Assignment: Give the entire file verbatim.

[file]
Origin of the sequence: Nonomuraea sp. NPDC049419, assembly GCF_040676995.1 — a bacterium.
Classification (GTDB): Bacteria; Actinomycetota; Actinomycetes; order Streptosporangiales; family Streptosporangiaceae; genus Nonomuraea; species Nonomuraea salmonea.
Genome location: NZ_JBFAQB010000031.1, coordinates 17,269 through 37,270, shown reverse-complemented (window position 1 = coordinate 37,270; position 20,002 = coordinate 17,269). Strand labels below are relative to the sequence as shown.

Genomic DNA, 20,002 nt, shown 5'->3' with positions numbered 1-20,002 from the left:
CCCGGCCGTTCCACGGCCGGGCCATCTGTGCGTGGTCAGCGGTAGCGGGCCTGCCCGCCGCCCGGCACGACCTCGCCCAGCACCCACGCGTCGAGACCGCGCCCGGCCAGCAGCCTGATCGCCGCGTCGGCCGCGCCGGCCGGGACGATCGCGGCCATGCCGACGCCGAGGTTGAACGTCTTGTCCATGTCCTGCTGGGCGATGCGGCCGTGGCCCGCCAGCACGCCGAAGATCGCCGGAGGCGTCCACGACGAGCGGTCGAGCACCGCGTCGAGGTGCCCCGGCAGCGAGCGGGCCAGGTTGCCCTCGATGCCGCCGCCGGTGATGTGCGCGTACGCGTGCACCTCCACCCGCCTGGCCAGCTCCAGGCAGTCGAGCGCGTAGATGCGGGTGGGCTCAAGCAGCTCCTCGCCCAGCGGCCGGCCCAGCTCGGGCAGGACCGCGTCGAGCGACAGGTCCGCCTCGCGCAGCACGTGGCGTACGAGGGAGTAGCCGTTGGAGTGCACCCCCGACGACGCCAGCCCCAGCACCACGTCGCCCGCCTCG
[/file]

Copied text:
Origin of the sequence: Nonomuraea sp. NPDC049419, assembly GCF_040676995.1 — a bacterium.
Classification (GTDB): Bacteria; Actinomycetota; Actinomycetes; order Streptosporangiales; family Streptosporangiaceae; genus Nonomuraea; species Nonomuraea salmonea.
Genome location: NZ_JBFAQB010000031.1, coordinates 17,269 through 37,270, shown reverse-complemented (window position 1 = coordinate 37,270; position 20,002 = coordinate 17,269). Strand labels below are relative to the sequence as shown.

Genomic DNA, 20,002 nt, shown 5'->3' with positions numbered 1-20,002 from the left:
CCCGGCCGTTCCACGGCCGGGCCATCTGTGCGTGGTCAGCGGTAGCGGGCCTGCCCGCCGCCCGGCACGACCTCGCCCAGCACCCACGCGTCGAGACCGCGCCCGGCCAGCAGCCTGATCGCCGCGTCGGCCGCGCCGGCCGGGACGATCGCGGCCATGCCGACGCCGAGGTTGAACGTCTTGTCCATGTCCTGCTGGGCGATGCGGCCGTGGCCCGCCAGCACGCCGAAGATCGCCGGAGGCGTCCACGACGAGCGGTCGAGCACCGCGTCGAGGTGCCCCGGCAGCGAGCGGGCCAGGTTGCCCTCGATGCCGCCGCCGGTGATGTGCGCGTACGCGTGCACCTCCACCCGCCTGGCCAGCTCCAGGCAGTCGAGCGCGTAGATGCGGGTGGGCTCAAGCAGCTCCTCGCCCAGCGGCCGGCCCAGCTCGGGCAGGACCGCGTCGAGCGACAGGTCCGCCTCGCGCAGCACGTGGCGTACGAGGGAGTAGCCGTTGGAGTGCACCCCCGACGACGCCAGCCCCAGCACCACGTCGCCCGCCTCG